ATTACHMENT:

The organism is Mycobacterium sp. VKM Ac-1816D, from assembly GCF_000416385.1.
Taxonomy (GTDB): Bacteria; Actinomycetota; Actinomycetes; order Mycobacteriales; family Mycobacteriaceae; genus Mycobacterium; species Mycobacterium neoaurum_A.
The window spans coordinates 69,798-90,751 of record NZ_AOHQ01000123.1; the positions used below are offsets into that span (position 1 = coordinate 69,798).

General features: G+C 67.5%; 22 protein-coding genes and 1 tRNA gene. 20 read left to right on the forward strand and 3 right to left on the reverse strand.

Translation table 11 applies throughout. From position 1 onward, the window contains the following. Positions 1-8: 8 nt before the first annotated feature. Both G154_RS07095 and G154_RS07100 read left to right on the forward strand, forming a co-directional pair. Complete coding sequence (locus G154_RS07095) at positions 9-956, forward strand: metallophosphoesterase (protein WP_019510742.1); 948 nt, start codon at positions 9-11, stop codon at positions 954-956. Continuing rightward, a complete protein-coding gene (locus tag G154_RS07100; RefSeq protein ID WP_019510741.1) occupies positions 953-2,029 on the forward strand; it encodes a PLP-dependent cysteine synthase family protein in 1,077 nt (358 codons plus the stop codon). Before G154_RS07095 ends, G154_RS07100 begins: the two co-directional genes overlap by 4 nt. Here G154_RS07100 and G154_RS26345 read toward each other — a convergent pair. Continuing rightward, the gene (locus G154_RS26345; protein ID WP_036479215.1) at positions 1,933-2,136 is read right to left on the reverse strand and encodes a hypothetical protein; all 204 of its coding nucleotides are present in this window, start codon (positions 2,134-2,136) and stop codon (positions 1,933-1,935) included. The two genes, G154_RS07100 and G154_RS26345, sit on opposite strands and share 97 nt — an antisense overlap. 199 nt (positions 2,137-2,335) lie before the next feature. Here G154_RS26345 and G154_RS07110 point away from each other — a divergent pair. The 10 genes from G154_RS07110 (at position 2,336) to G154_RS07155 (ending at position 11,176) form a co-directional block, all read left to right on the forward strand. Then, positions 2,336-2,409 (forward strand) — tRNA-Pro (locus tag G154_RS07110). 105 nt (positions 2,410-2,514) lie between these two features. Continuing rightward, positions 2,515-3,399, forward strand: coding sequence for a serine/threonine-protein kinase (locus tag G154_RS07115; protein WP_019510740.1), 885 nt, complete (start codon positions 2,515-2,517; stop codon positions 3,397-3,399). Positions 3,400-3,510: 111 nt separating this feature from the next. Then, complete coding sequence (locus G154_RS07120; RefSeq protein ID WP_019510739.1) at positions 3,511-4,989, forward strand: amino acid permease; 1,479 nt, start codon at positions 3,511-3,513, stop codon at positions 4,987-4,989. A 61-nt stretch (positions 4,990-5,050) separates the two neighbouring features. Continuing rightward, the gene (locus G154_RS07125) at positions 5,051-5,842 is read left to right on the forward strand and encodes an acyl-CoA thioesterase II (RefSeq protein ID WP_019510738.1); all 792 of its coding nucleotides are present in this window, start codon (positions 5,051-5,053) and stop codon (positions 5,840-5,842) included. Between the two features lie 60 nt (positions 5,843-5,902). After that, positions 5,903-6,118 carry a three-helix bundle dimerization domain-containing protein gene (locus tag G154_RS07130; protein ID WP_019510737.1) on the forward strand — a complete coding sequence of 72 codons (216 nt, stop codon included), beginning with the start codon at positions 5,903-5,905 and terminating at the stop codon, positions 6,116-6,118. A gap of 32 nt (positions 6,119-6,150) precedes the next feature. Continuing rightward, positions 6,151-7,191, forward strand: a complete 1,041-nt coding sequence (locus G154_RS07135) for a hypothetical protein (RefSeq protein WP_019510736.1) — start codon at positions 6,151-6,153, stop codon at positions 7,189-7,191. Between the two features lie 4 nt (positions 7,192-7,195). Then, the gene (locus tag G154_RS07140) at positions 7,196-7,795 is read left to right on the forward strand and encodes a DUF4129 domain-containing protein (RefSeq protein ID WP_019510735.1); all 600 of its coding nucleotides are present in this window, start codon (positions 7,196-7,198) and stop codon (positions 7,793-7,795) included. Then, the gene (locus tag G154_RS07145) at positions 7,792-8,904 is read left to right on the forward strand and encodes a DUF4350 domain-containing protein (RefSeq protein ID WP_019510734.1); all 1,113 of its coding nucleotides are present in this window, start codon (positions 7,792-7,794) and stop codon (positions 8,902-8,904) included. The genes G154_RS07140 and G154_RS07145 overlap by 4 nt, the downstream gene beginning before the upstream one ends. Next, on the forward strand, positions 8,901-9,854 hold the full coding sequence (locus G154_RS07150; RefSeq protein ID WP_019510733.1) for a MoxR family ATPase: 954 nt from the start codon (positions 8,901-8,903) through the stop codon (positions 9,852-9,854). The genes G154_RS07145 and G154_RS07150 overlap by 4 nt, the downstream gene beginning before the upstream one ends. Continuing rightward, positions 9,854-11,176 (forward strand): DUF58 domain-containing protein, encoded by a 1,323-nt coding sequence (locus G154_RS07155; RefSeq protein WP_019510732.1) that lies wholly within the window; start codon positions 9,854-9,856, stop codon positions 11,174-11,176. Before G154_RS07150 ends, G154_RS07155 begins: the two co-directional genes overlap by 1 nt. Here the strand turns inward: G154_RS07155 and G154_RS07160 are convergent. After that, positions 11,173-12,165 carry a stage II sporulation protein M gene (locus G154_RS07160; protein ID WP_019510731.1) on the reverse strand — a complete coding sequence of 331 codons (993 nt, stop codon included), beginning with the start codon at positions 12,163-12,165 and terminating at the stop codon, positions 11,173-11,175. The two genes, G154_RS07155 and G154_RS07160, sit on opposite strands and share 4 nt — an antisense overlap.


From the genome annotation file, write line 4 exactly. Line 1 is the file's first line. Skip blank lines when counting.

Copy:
General features: G+C 67.5%; 22 protein-coding genes and 1 tRNA gene. 20 read left to right on the forward strand and 3 right to left on the reverse strand.